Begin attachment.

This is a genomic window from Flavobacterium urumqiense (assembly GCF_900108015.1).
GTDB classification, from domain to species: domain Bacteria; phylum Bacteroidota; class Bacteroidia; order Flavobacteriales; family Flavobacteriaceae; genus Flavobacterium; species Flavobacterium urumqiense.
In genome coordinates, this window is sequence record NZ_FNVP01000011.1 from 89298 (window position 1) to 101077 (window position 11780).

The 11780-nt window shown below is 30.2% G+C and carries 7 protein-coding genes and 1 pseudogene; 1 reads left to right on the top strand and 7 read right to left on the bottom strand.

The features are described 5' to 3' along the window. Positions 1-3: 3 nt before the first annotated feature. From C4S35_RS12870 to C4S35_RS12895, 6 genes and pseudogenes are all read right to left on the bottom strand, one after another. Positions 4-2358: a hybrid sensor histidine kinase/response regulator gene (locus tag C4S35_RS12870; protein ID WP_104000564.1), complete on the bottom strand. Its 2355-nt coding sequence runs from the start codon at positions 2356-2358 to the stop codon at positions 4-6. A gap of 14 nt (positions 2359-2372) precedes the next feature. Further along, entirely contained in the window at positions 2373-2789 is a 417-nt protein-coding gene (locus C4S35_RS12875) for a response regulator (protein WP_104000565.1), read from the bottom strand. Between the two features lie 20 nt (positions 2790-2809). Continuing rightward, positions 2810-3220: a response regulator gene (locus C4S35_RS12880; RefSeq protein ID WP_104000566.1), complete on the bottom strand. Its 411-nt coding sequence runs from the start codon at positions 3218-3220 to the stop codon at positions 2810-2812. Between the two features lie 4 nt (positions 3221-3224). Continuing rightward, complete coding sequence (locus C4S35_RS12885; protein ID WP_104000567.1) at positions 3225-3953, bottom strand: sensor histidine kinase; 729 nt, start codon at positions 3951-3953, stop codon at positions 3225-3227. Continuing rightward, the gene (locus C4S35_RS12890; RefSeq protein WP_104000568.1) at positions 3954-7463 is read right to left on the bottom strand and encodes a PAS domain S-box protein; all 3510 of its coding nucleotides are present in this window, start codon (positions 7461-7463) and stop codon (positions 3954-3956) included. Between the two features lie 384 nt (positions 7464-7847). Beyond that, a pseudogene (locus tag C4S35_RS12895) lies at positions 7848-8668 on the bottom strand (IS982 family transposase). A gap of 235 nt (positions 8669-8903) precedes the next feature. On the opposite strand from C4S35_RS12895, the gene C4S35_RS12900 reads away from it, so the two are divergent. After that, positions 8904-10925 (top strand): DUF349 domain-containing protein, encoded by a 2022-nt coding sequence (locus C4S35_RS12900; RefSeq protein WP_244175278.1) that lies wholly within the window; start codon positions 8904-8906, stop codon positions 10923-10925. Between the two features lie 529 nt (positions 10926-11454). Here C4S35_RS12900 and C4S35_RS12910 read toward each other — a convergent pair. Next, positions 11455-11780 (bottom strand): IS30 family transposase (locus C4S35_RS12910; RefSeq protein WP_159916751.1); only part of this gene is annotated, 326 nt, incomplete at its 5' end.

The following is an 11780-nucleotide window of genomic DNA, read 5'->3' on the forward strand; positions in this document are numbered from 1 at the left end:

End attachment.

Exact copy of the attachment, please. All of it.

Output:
This is a genomic window from Flavobacterium urumqiense (assembly GCF_900108015.1).
GTDB classification, from domain to species: domain Bacteria; phylum Bacteroidota; class Bacteroidia; order Flavobacteriales; family Flavobacteriaceae; genus Flavobacterium; species Flavobacterium urumqiense.
In genome coordinates, this window is sequence record NZ_FNVP01000011.1 from 89298 (window position 1) to 101077 (window position 11780).

The 11780-nt window shown below is 30.2% G+C and carries 7 protein-coding genes and 1 pseudogene; 1 reads left to right on the top strand and 7 read right to left on the bottom strand.

The features are described 5' to 3' along the window. Positions 1-3: 3 nt before the first annotated feature. From C4S35_RS12870 to C4S35_RS12895, 6 genes and pseudogenes are all read right to left on the bottom strand, one after another. Positions 4-2358: a hybrid sensor histidine kinase/response regulator gene (locus tag C4S35_RS12870; protein ID WP_104000564.1), complete on the bottom strand. Its 2355-nt coding sequence runs from the start codon at positions 2356-2358 to the stop codon at positions 4-6. A gap of 14 nt (positions 2359-2372) precedes the next feature. Further along, entirely contained in the window at positions 2373-2789 is a 417-nt protein-coding gene (locus C4S35_RS12875) for a response regulator (protein WP_104000565.1), read from the bottom strand. Between the two features lie 20 nt (positions 2790-2809). Continuing rightward, positions 2810-3220: a response regulator gene (locus C4S35_RS12880; RefSeq protein ID WP_104000566.1), complete on the bottom strand. Its 411-nt coding sequence runs from the start codon at positions 3218-3220 to the stop codon at positions 2810-2812. Between the two features lie 4 nt (positions 3221-3224). Continuing rightward, complete coding sequence (locus C4S35_RS12885; protein ID WP_104000567.1) at positions 3225-3953, bottom strand: sensor histidine kinase; 729 nt, start codon at positions 3951-3953, stop codon at positions 3225-3227. Continuing rightward, the gene (locus C4S35_RS12890; RefSeq protein WP_104000568.1) at positions 3954-7463 is read right to left on the bottom strand and encodes a PAS domain S-box protein; all 3510 of its coding nucleotides are present in this window, start codon (positions 7461-7463) and stop codon (positions 3954-3956) included. Between the two features lie 384 nt (positions 7464-7847). Beyond that, a pseudogene (locus tag C4S35_RS12895) lies at positions 7848-8668 on the bottom strand (IS982 family transposase). A gap of 235 nt (positions 8669-8903) precedes the next feature. On the opposite strand from C4S35_RS12895, the gene C4S35_RS12900 reads away from it, so the two are divergent. After that, positions 8904-10925 (top strand): DUF349 domain-containing protein, encoded by a 2022-nt coding sequence (locus C4S35_RS12900; RefSeq protein WP_244175278.1) that lies wholly within the window; start codon positions 8904-8906, stop codon positions 10923-10925. Between the two features lie 529 nt (positions 10926-11454). Here C4S35_RS12900 and C4S35_RS12910 read toward each other — a convergent pair. Next, positions 11455-11780 (bottom strand): IS30 family transposase (locus C4S35_RS12910; RefSeq protein WP_159916751.1); only part of this gene is annotated, 326 nt, incomplete at its 5' end.

The following is an 11780-nucleotide window of genomic DNA, read 5'->3' on the forward strand; positions in this document are numbered from 1 at the left end: